CENTENNIAL, Colorado: After defense lawyers disclosed their belief that the Colorado theater shooting suspect was mentally ill, victims and their families asked whether that argument would change the trial’s focus to him rather than his deadly actions.
“They keep talking about fairness for him,” said Shane Medek, whose 23-year-old sister, Micayla Medek, died in the July 20 shootings. “It’s like they’re babying this dude.”
James Holmes is accused of opening fire in a movie theater, killing 12 people and injuring 58. His lawyers disclosed their belief that he suffered from a mental illness during a court hearing Thursday, when nearly two dozen news organizations asked a judge to unseal case documents. Defense attorney Daniel King argued that the seal and a sweeping gag order ensure fairness.
Analysts expect the case to be dominated by arguments over Holmes’ sanity, and the defense’s revelation was the strongest confirmation so far that mental illness would be a key issue. A court document previously revealed that Holmes had been seeing a school psychiatrist for unknown reasons.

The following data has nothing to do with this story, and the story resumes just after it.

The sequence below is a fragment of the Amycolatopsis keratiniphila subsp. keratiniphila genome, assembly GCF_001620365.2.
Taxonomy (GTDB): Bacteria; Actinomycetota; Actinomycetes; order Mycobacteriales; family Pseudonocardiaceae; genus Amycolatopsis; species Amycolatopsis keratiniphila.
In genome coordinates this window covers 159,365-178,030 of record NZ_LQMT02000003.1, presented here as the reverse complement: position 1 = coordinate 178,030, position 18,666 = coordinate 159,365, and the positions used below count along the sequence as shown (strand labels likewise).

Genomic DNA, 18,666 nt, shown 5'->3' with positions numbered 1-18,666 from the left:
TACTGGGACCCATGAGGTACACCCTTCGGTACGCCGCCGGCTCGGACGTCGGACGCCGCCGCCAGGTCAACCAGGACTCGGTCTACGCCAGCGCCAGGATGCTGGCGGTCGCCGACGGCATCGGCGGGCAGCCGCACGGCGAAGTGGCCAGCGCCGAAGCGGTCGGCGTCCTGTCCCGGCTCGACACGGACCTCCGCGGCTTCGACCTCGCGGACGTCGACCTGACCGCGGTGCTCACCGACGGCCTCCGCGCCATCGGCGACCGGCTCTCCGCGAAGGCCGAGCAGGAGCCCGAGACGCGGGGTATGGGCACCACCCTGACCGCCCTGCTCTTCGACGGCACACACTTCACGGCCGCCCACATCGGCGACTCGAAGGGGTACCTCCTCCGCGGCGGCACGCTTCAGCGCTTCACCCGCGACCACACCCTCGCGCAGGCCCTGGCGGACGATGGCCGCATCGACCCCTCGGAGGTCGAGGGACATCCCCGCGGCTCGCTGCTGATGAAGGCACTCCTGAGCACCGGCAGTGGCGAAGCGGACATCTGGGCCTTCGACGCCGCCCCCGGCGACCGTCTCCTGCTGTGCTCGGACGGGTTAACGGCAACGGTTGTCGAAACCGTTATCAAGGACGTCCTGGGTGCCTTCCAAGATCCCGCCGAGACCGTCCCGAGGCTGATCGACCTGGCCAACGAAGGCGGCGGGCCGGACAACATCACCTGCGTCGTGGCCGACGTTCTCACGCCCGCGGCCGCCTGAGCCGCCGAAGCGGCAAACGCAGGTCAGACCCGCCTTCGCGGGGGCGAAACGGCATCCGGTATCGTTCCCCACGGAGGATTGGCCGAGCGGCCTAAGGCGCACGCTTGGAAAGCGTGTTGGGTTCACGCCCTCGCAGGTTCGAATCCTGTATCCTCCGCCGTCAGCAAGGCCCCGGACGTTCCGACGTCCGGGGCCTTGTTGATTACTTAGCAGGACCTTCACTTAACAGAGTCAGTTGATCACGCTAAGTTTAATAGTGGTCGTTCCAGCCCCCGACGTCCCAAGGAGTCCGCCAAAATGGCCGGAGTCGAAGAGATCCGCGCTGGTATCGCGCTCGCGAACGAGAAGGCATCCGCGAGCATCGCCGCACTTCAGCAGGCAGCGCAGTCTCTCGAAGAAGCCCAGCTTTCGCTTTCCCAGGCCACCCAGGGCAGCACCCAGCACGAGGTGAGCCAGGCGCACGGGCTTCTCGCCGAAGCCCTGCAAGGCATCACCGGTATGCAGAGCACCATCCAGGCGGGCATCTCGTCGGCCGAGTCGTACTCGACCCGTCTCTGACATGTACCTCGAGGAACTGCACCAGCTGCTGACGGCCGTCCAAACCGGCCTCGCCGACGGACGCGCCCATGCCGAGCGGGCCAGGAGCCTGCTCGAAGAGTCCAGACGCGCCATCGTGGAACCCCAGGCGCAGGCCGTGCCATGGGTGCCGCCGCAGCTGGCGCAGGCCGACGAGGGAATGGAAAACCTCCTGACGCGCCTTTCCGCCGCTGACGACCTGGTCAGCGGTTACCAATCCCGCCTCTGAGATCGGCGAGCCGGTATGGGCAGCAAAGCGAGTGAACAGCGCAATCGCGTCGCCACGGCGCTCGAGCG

Holmes, a 24-year-old former Ph.D. student at the University of Colorado, Denver, sat during the hearing with the dazed demeanor that he had in two previous court appearances.
“It doesn’t give him the right to do what he did,” said Chris Townsond, who attended the court hearing with a wounded victim. “I don’t care how mentally damaged he is.”
King said he had sought out university psychiatrist Lynne Fenton for help weeks before the shooting. A hearing was scheduled for Aug. 16 to establish they had a doctor-patient relationship.
Holmes’ lawyers could argue he is not mentally competent to stand trial. If he goes to trial and is convicted, his attorneys can try to avoid a possible death penalty by arguing he is mentally ill. Prosecutors have yet to decide whether to seek the death penalty.
Few details are known about the case because of the seal and gag order issued by the judge. AP and 20 other news organizations Thursday asked him to scale back the order, which bars the university from releasing details about Holmes. Steven D. Zansberg, an attorney representing the news consortium, said state law allows judges to issue gag orders.